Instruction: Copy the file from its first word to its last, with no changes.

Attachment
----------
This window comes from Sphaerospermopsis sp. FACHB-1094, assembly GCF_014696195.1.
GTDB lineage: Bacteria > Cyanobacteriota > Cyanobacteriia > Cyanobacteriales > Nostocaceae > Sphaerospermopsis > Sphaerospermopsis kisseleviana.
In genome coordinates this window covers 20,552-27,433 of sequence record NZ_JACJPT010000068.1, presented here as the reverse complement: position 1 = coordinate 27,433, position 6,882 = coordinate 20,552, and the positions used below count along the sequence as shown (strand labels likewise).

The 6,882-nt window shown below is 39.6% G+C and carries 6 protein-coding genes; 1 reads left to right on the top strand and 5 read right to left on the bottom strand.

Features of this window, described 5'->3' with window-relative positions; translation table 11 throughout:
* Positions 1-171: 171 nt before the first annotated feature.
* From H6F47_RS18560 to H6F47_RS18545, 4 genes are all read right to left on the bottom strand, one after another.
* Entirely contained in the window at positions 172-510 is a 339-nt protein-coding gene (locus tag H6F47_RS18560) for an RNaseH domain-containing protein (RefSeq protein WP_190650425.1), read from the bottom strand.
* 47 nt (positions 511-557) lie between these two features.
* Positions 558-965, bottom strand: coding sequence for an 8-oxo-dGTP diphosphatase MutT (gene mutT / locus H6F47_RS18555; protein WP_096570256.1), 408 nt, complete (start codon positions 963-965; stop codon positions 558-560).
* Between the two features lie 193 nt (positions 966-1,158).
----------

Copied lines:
This window comes from Sphaerospermopsis sp. FACHB-1094, assembly GCF_014696195.1.
GTDB lineage: Bacteria > Cyanobacteriota > Cyanobacteriia > Cyanobacteriales > Nostocaceae > Sphaerospermopsis > Sphaerospermopsis kisseleviana.
In genome coordinates this window covers 20,552-27,433 of sequence record NZ_JACJPT010000068.1, presented here as the reverse complement: position 1 = coordinate 27,433, position 6,882 = coordinate 20,552, and the positions used below count along the sequence as shown (strand labels likewise).

The 6,882-nt window shown below is 39.6% G+C and carries 6 protein-coding genes; 1 reads left to right on the top strand and 5 read right to left on the bottom strand.

Features of this window, described 5'->3' with window-relative positions; translation table 11 throughout:
* Positions 1-171: 171 nt before the first annotated feature.
* From H6F47_RS18560 to H6F47_RS18545, 4 genes are all read right to left on the bottom strand, one after another.
* Entirely contained in the window at positions 172-510 is a 339-nt protein-coding gene (locus tag H6F47_RS18560) for an RNaseH domain-containing protein (RefSeq protein WP_190650425.1), read from the bottom strand.
* 47 nt (positions 511-557) lie between these two features.
* Positions 558-965, bottom strand: coding sequence for an 8-oxo-dGTP diphosphatase MutT (gene mutT / locus H6F47_RS18555; protein WP_096570256.1), 408 nt, complete (start codon positions 963-965; stop codon positions 558-560).
* Between the two features lie 193 nt (positions 966-1,158).